An intersection of psychology and artificial intelligence

The plan recognition problem: An intersection of psychology and artificial intelligence

Schmidt, C. F., Sridharan, N. S., & Goodson, J. L. (1978). The plan recognition problem: An intersection of psychology and artificial intelligence. Artificial Intelligence11(1), 45-83.

  • F. Schmidt,
  • S. Sridharan,
  • L. Goodson
  • Rutgers University, New Brunswick, NJ 08903, U.S.A.

 

Abstract

Understanding actions involves inferring the goal of the actor and organizing the actions into a plan structure. The BELIEVER system is a psychological theory of how human observers understand the actions of others. The present theory is concerned with single-actor sequences and can account for goal-directed actions that may succeed or fail in accomplishing the goal, as well as actions governed by norms. After discussing how AI can be applied in psychological theory construction, the BELIEVER system is presented by specifying a plan recognition process and its knowledge sources.

Copyright © 1978 Published by Elsevier B.V.

Artificial Intelligence

Volume 11, Issues 1–2, August 1978, Pages 45–83

Applications to the Sciences and Medicine

 

 

Why not a Sociology of Machines? The Case of Sociology and Artificial Intelligence

  1. Steve Woolgar
  2. Woolgar, S. (1985). Why not a Sociology of Machines? The Case of Sociology and Artificial Intelligence. Sociology Sociology, 19, 557-572. doi:10.1177/0038038585019004005

Abstract

In the light of the recent growth of artificial intelligence (AI), and of its implications for understanding human behaviour, this paper evaluates the prospects for an association between sociology and artificial intelligence. Current presumptions about the distinction between human behaviour and artificial intelligence are identified through a survey of discussions about AI and `expert systems’. These discussions exhibit a restricted view of sociological competence, a marked rhetoric of progress and a wide variation in assessments of the state of the art. By drawing upon recent themes in the social study of science, these discussions are shown to depend on certain key dichotomies and on an interpretive flexibility associated with the notions of intelligence and expertise. The range of possible associations between sociology and AI reflects the extent to which we are willing to adopt these features of AI discourse. It is suggested that one of the more important options is to view the AI phenomenon as an occasion for reassessing the central axiom of sociology that there is something distinctively `social’ about human behaviour.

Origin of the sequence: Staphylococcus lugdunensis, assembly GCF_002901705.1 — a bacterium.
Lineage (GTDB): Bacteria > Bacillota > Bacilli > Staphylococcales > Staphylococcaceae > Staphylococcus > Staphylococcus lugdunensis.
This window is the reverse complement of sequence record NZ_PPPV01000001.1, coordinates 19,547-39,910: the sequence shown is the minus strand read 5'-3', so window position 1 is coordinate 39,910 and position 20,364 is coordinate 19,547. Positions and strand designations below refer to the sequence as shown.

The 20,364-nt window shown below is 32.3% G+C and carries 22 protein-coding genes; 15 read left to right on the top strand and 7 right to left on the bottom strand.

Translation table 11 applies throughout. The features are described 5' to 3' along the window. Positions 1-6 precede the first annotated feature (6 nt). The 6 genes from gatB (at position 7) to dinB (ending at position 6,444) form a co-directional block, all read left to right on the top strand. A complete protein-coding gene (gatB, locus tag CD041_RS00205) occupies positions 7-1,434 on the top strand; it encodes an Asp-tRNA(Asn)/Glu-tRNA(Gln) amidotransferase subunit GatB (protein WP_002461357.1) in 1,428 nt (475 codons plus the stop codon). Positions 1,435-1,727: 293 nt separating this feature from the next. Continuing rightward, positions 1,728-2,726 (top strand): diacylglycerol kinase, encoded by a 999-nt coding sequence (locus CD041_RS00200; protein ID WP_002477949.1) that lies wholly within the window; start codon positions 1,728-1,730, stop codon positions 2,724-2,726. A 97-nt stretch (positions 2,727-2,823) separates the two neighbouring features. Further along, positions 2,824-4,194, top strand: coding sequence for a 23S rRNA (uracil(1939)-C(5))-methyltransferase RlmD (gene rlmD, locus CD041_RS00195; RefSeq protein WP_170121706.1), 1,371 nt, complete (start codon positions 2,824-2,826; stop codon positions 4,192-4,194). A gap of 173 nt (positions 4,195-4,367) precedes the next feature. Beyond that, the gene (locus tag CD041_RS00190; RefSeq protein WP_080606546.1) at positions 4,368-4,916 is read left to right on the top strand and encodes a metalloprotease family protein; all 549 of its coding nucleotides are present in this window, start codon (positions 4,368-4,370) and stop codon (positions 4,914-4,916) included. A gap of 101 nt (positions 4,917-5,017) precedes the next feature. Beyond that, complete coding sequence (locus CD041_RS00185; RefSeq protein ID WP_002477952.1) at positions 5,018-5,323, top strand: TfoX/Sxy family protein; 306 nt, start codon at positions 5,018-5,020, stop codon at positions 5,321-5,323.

1. KATHLEEN M. CARLEY

1.    Carnegie Mellon University

Abstract

The potential linkages between artificial intelligence and sociology are growing. This growth is due to importation of artificial intelligence techniques into methodological tools for data analysis, a growing interest among researchers in artificial intelligence in the socially situated agent, and a growing interest among sociologists in using artificial intelligence techniques for theorizing about social phenomena. Increasingly, researchers are addressing concerns of traditional importance within sociology, such as the bases for cooperation, the role of structure in affecting individual agency, and interaction using computational models of intelligent adaptive agents. This article provides an overview of the role that artificial intelligence currently plays within sociology.

 

 

Carley, K. (1996). Artificial Intelligence within Sociology. Sociological Methods & Research, 25(1), 3-30. doi:doi: 10.1177/0049124196025001001

 

 

 

 

Autonomous Agents and Multi-Agent Systems

September 2001, Volume 4, Issue 3, pp 155-186

Naming the Unnamable: Socionics or the Sociological Turn of/to Distributed Artificial Intelligence

  • Thomas Malsch

 

%0 Journal Article

%D 2001

%@ 1387-2532

%J Autonomous Agents and Multi-Agent Systems

%V 4

%N 3

%R 10.1023/A:1011446410198

%T Naming the Unnamable: Socionics or the Sociological Turn of/to Distributed Artificial Intelligence

%U http://dx.doi.org/10.1023/A%3A1011446410198

%I Kluwer Academic Publishers

%8 2001-09-01

%A Malsch, Thomas

%P 155-186

%G EnglishBottom of Form

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